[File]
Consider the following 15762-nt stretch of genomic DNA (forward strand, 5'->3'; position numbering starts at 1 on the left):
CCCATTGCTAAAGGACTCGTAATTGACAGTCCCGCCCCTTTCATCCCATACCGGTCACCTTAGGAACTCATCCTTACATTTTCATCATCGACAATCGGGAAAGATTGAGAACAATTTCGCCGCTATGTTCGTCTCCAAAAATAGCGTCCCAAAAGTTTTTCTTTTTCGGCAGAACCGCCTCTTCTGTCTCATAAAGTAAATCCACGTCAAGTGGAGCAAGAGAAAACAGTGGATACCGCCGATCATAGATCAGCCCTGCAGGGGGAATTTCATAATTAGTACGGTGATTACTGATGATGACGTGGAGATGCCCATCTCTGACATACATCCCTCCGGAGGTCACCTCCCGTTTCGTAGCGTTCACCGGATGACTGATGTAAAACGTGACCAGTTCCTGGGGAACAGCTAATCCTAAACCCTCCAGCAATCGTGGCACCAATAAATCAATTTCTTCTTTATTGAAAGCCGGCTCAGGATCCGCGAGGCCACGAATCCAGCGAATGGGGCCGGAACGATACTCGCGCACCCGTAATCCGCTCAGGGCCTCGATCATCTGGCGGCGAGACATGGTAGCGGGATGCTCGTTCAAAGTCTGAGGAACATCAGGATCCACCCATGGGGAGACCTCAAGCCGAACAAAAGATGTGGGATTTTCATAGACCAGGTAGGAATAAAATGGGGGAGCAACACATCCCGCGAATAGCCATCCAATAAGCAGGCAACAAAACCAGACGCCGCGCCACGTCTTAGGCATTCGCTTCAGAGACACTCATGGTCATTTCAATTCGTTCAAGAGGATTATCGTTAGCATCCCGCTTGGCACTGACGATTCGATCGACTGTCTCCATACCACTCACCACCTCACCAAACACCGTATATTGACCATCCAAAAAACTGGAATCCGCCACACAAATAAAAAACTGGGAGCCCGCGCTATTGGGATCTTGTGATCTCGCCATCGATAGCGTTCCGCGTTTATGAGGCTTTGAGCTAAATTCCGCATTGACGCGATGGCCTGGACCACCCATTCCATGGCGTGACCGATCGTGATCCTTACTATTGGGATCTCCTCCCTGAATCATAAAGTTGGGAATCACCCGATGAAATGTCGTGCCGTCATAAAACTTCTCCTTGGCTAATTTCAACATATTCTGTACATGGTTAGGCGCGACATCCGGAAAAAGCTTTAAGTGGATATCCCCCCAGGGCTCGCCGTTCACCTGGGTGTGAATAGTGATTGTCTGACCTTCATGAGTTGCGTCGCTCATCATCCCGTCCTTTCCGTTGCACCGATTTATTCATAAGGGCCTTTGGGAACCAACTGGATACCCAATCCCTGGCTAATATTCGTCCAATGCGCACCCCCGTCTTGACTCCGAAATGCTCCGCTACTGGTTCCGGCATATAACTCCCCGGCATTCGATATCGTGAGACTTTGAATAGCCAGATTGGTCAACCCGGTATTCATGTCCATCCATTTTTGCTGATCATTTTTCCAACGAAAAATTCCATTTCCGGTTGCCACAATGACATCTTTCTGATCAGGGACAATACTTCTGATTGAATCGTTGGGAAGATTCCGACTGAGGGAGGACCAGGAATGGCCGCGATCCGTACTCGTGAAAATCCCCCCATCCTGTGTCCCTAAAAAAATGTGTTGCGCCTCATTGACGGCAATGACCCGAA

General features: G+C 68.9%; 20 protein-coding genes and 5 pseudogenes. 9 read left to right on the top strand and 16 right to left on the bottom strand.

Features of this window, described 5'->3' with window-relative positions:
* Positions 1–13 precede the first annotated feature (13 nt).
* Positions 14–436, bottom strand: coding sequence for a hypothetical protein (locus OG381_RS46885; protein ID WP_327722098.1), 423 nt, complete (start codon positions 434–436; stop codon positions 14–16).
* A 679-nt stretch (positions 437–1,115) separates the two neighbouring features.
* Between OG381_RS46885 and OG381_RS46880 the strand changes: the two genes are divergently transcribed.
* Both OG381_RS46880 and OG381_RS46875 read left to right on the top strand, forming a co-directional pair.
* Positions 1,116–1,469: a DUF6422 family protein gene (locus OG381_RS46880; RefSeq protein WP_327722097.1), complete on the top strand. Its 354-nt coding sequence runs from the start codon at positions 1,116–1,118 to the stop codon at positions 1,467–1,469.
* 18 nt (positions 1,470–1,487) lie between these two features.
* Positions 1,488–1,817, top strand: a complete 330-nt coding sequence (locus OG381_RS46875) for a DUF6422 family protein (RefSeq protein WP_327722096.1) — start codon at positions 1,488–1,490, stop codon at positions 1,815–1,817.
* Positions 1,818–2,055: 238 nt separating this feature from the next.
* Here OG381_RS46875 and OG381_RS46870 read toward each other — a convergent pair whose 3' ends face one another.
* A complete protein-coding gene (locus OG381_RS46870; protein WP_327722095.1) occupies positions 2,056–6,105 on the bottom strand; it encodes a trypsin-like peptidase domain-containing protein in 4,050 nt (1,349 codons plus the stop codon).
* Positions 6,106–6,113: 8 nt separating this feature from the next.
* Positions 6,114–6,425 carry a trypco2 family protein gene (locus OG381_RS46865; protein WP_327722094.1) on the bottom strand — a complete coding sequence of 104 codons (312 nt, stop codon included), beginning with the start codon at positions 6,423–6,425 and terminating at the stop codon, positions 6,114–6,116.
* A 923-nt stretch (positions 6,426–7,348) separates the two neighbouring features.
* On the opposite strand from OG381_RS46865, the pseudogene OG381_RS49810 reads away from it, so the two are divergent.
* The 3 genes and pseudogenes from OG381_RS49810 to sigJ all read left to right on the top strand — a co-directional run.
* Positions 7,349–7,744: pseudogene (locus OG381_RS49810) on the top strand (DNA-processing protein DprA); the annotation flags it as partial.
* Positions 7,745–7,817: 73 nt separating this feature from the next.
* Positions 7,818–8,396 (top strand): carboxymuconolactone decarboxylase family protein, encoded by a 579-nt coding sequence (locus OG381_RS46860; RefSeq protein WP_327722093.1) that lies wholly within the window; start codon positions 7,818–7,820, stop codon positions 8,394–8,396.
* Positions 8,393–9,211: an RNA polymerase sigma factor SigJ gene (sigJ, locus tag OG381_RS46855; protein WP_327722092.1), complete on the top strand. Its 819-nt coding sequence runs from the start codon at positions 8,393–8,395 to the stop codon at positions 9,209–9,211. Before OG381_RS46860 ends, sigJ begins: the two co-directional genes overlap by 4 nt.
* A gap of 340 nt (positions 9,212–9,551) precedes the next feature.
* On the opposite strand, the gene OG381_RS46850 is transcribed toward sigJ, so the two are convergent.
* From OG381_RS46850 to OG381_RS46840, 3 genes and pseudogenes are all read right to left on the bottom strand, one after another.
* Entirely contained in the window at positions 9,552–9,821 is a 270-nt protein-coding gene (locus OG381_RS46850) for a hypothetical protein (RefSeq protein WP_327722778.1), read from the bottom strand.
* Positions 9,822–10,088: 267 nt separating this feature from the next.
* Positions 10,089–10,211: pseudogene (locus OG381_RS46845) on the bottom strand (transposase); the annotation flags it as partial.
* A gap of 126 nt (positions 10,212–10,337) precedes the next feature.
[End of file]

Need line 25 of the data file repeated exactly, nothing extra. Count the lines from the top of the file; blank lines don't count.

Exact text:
* A gap of 340 nt (positions 9,212–9,551) precedes the next feature.